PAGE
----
The other day I was on the train, trying to get some work done. A woman got on the train and sat a few rows ahead of me. I noticed her because she was playing music out loud on her phone.
A lot of people listen to music on the train, but they usually wear headphones, because not everyone likes to listen to the same kind of music. But this woman was playing her music loud enough for everyone to hear.
At first, I was annoyed and grumpy about the situation. But as I sat and reflected about it for a while, I realized that we all struggle to get outside of our own perspective (myself included). We are all stuck in our way of seeing the world.
I imagine the woman on the train wasn’t trying to disrupt my work on purpose. She probably just enjoyed her music and wanted to listen to it. Maybe she didn’t have headphones, or forgot them that day.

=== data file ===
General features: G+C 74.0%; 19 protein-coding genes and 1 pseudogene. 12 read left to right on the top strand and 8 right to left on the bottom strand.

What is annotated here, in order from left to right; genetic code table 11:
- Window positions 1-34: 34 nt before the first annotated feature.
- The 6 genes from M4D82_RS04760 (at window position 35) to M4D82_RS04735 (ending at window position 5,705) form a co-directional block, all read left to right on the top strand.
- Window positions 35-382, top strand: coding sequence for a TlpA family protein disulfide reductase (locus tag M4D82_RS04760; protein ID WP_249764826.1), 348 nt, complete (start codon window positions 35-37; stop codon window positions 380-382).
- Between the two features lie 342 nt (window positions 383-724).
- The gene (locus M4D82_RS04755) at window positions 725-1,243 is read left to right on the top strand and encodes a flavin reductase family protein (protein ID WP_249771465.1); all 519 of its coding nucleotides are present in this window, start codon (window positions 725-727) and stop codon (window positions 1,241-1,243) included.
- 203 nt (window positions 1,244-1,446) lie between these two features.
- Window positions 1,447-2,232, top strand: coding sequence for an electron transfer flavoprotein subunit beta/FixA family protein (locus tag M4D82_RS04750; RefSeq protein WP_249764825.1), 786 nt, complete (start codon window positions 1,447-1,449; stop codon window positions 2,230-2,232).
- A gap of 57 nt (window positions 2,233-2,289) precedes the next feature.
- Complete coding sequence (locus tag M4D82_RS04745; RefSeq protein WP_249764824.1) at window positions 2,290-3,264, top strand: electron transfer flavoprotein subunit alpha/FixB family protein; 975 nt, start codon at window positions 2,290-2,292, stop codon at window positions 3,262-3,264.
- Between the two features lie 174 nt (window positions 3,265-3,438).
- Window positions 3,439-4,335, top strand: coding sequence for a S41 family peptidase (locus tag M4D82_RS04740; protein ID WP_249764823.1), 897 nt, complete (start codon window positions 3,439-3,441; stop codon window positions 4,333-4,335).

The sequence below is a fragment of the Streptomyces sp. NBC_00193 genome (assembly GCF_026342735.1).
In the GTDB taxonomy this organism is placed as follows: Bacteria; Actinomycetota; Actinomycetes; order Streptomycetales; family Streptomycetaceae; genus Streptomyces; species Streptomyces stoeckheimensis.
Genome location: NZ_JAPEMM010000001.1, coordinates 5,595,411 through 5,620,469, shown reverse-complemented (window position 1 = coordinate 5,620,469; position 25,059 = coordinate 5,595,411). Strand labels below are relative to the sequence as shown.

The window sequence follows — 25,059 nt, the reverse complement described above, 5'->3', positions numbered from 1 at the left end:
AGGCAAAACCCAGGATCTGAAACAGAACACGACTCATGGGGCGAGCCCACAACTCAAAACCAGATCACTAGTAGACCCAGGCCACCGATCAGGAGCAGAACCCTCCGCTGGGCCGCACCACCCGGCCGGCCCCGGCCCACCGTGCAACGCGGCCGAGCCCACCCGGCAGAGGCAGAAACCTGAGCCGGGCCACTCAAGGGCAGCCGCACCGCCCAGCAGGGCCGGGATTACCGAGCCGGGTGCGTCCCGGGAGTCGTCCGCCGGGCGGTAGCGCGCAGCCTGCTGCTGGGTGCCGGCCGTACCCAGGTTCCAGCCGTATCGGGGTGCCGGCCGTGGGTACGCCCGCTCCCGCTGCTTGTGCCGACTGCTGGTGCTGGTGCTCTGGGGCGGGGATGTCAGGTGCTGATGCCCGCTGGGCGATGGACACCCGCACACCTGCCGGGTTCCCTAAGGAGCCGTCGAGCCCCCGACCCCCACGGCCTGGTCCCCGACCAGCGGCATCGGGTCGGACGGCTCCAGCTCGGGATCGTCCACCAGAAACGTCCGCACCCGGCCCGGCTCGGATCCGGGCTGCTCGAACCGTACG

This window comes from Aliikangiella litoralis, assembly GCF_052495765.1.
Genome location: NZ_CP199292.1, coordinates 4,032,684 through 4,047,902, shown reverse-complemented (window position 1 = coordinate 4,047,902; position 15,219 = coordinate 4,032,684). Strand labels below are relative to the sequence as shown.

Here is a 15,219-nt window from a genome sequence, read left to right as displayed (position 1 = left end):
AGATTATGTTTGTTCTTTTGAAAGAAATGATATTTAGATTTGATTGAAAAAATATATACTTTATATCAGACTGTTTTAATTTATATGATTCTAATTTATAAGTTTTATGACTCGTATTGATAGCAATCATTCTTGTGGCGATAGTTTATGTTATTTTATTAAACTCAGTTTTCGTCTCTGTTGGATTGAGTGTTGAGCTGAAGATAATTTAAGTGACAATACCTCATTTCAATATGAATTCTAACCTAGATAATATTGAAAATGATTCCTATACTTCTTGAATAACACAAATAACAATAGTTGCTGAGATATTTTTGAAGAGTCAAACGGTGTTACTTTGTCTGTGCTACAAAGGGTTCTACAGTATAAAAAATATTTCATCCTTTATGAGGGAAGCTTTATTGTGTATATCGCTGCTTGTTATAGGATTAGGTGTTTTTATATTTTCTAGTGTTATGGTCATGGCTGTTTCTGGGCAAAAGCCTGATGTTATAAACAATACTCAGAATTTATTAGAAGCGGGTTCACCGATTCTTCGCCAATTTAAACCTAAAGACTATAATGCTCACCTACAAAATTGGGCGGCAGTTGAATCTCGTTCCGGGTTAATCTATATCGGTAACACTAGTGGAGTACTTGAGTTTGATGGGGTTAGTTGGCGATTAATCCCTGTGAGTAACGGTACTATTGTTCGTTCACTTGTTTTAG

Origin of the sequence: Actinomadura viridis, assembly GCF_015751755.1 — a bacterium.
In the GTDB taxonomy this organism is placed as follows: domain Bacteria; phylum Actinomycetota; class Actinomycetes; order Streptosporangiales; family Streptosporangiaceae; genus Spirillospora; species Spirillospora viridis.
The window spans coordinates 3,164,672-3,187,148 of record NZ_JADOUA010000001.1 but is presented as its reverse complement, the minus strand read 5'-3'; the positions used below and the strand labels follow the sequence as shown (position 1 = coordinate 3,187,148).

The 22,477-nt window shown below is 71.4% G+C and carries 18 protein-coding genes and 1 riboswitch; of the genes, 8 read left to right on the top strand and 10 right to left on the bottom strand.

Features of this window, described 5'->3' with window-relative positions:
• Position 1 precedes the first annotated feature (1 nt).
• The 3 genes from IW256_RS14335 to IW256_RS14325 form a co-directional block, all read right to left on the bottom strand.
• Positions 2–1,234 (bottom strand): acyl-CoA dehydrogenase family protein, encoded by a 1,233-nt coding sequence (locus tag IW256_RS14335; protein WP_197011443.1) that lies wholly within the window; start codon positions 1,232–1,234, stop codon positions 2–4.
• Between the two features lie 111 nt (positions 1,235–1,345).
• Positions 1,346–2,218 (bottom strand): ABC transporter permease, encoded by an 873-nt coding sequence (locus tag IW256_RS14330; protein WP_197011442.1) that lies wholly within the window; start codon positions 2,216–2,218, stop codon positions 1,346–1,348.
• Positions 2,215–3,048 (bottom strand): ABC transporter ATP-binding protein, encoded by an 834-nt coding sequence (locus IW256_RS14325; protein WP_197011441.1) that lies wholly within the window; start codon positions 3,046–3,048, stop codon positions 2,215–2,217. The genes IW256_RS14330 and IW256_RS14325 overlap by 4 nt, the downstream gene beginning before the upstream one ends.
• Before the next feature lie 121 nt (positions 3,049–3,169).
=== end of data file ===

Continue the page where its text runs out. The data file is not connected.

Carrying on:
Here’s the thing that happens to all of us: We get stuck in our perspective, and fail to see the situation from the perspective of others. The woman on the train was seeing things from her perspective—she enjoyed listening to her music, it sounded good, so why would it be a problem to play her music out loud on the train?
It was difficult to see the perspective of others—that her music might disrupt the other people on the train. Or that different people have different music preferences. It’s difficult to see another perspective because it isn’t our reality.
I think the best way to get ‘un-stuck’ from our own perspective is to purposefully engage with people who are different from us. This purposeful engagement needs to be other-oriented. We need to engage with a humble perspective, open to the other person and their viewpoint. Our motivation needs to be in the right place—to listen and understand, rather than convert the person to share our viewpoint.
My example of music on the train was a minor issue. But I think the same principle applies on more serious matters like political disagreement, race relations, and religious tolerance.
Discussion: What is one area of life that you are stuck in your perspective? What is one step you could take to purposefully engage with someone who is different from you?